A person once asked me, in a provocative manner, if I approved of homosexuality. I replied with another question: ‘Tell me: when God looks at a gay person, does he endorse the existence of this person with love, or reject and condemn this person?’ We must always consider the person. Here we enter into the mystery of the human being. In life, God accompanies persons, and we must accompany them, starting from their situation. It is necessary to accompany them with mercy. When that happens, the Holy Spirit inspires the priest to say the right thing.”
The Pope explained that both this answer, and his response to a similar question last August aboard his Alitalia flight returning from World Youth Day (“Who am I to judge?”), was consonant with what the Catechism of the Catholic Church teaches. In fact, Catechism 2358 states:
They [persons with deep-seated homosexual tendencies] must be accepted with respect, compassion, and sensitivity. Every sign of unjust discrimination in their regard should be avoided. These persons are called to fulfill God's will in their lives and, if they are Christians, to unite to the sacrifice of the Lord's cross the difficulties they may encounter from their condition.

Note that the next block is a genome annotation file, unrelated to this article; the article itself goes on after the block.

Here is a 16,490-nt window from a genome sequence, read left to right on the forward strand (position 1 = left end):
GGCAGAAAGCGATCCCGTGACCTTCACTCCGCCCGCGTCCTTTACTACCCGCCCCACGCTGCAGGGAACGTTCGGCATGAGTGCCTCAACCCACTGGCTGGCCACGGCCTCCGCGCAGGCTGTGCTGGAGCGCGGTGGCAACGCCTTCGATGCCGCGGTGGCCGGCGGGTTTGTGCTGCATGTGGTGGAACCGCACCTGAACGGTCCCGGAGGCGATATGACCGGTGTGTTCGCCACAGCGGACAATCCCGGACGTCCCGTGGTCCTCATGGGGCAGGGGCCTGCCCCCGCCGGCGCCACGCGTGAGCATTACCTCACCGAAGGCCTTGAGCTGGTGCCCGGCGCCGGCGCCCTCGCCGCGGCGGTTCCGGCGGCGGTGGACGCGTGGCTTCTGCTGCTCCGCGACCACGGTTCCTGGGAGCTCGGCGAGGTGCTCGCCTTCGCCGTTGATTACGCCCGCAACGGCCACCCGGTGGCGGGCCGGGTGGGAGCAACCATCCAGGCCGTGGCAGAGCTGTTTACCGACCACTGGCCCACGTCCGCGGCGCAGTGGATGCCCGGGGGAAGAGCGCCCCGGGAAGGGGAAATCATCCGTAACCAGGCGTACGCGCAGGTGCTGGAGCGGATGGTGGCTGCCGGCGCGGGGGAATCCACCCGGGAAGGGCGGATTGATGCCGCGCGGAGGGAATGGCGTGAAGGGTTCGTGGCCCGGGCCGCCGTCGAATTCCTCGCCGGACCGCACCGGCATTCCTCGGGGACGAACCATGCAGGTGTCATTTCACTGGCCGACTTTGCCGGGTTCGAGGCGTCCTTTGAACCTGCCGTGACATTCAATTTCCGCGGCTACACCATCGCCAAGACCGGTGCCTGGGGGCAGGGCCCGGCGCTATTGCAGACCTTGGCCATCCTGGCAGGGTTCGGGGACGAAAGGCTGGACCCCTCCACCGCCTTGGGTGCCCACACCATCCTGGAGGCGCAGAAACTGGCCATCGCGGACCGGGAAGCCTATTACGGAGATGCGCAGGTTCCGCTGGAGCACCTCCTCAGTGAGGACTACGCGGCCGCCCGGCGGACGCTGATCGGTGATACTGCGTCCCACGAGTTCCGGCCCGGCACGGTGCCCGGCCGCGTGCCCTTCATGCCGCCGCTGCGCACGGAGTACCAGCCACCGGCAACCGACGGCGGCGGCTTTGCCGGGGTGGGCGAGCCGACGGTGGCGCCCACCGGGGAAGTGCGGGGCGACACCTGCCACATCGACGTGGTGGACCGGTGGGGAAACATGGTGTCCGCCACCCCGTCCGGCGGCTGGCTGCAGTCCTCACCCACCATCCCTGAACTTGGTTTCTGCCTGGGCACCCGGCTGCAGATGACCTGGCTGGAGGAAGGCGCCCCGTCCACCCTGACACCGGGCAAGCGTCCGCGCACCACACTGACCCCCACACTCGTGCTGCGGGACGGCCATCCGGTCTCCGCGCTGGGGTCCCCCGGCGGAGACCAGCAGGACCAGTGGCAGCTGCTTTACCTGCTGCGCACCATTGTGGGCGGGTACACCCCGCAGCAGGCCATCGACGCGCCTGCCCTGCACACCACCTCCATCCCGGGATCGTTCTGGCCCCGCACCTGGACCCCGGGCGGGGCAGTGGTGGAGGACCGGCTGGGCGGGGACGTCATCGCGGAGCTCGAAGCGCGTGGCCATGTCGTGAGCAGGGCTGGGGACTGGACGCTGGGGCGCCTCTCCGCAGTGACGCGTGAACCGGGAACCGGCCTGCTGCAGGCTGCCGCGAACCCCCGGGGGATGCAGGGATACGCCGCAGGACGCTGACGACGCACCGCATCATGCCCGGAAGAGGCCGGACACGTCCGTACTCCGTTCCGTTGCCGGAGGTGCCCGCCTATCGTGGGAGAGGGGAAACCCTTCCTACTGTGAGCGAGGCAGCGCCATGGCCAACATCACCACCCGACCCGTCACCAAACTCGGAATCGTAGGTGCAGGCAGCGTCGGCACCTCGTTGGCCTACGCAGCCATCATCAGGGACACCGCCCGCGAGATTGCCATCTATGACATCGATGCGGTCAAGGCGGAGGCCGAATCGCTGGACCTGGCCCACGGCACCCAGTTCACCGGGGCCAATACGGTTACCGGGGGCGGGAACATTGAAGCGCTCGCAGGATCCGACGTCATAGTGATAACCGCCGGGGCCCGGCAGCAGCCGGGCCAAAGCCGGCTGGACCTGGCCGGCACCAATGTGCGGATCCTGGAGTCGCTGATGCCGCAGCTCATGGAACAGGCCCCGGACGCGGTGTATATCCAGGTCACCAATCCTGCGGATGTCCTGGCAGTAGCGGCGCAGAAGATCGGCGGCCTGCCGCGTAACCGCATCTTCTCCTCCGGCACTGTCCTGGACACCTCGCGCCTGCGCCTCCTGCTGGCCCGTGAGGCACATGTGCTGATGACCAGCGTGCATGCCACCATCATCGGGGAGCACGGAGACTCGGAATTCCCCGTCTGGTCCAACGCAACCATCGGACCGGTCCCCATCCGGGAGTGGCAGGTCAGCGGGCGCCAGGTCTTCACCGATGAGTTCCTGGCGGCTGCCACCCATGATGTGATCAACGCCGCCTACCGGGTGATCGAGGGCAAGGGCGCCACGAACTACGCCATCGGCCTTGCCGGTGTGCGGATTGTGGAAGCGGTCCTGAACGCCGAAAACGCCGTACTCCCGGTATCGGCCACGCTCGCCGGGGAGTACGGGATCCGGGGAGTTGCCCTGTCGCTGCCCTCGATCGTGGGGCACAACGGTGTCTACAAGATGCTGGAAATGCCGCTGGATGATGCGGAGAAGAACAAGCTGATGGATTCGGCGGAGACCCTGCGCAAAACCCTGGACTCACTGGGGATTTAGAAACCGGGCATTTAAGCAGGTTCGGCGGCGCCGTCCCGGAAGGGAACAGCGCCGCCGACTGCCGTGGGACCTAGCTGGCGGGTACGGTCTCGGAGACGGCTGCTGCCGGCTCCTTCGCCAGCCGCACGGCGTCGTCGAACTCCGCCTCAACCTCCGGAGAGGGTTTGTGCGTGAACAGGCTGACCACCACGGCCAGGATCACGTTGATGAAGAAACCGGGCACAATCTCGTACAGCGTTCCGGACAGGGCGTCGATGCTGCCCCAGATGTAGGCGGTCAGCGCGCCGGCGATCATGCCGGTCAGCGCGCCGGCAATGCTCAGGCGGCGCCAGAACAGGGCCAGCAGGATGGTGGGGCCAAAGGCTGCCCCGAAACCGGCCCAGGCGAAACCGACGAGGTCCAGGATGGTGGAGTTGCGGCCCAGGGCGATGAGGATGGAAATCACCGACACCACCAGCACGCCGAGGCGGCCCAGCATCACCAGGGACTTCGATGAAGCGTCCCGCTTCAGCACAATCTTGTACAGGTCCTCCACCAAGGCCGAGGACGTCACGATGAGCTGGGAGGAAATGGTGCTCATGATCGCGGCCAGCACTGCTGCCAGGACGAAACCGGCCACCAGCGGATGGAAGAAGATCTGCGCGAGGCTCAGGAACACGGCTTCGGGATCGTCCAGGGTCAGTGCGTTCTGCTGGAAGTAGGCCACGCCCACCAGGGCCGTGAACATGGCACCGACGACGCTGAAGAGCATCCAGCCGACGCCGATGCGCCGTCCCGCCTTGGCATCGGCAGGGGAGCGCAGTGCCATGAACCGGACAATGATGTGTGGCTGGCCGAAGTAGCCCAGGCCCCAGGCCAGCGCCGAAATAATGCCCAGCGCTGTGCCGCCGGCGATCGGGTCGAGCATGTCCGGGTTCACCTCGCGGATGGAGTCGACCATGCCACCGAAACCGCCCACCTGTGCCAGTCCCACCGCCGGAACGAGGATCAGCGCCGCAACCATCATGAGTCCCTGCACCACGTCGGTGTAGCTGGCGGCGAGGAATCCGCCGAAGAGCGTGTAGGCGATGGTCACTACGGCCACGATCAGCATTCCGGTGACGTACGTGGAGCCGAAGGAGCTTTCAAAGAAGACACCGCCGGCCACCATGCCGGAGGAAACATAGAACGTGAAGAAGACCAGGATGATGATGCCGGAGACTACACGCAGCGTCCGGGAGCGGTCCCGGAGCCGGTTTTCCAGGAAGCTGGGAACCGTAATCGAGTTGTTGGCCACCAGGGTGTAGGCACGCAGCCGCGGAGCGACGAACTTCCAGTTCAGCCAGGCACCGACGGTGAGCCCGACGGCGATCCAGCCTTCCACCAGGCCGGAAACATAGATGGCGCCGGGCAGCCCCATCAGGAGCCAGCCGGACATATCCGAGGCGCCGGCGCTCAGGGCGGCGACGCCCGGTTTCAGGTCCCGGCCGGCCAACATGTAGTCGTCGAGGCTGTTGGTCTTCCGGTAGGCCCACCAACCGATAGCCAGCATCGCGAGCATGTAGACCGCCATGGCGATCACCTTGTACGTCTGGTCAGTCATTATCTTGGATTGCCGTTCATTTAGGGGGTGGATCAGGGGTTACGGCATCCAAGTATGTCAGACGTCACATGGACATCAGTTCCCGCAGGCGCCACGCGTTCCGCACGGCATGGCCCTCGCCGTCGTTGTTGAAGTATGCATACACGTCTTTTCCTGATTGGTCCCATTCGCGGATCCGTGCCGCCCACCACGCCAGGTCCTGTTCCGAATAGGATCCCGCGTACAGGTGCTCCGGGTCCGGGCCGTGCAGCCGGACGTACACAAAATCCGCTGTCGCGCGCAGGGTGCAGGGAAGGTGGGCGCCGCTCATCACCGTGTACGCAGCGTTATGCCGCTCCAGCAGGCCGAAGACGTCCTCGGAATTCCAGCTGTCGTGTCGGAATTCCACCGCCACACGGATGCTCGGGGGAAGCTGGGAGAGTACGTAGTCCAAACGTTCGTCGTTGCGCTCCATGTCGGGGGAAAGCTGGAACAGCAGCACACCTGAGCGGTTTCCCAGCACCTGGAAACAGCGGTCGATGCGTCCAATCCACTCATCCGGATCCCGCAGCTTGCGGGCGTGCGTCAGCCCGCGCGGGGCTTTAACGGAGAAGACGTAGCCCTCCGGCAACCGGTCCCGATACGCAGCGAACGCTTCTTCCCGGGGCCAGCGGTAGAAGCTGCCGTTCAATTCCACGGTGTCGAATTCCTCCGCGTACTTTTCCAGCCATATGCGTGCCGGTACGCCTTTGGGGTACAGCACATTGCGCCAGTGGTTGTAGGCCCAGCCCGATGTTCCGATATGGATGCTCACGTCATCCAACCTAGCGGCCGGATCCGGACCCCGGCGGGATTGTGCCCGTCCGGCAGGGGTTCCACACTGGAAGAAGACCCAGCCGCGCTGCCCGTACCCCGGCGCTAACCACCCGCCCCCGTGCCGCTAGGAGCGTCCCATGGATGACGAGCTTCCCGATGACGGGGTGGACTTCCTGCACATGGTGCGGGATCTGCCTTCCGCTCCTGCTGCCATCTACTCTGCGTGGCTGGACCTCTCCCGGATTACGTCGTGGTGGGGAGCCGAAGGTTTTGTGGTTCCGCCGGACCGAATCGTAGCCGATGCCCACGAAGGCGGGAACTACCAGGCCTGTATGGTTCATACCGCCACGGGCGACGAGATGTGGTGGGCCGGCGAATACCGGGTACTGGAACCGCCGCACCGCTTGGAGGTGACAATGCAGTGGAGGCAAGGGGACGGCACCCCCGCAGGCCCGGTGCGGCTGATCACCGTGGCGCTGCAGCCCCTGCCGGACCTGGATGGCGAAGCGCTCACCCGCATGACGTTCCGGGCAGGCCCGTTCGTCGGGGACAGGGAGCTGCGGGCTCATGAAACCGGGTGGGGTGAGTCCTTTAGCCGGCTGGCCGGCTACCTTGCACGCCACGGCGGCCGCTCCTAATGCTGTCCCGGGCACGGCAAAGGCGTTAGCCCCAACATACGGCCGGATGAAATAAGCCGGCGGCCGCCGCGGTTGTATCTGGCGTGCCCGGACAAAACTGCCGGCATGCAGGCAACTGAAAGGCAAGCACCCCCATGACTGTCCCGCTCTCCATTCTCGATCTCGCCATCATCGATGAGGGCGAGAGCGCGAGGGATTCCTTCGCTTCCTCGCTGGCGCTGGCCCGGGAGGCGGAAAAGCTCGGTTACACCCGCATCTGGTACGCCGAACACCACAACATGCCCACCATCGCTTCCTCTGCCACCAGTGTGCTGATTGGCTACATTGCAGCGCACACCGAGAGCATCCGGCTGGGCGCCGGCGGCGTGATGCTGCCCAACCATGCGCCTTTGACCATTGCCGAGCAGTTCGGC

The person must always be accepted, even when we cannot accept the person’s actions, lifestyle or behavior. “Acceptance” here does not mean condoning the behavior. Rather, it means genuine Christian love, which speaks to this person in love, which accompanies this person in love, and which also requires honest dialogue about a biblical vision of human loving union on which the Church’s moral teaching on human sexuality is founded.
What we hear then in Francis once again is not something that presages a change of Catholic moral teaching on homosexual acts, but yes, a significant change of tone. Catholic teaching must be enveloped in genuine Christian agape love: a love that encounters, dialogues, accompanies, and endures even in the face of profound disagreements over moral teaching.
But prior to dialogue about specific moral norms, there must arise a discussion about the basis of our moral convictions: the person of Jesus Christ. Which leads to a final reflection.
3. Moral Rules Detached from Kerygma Will Bring Down the ‘Moral Edifice of the Church’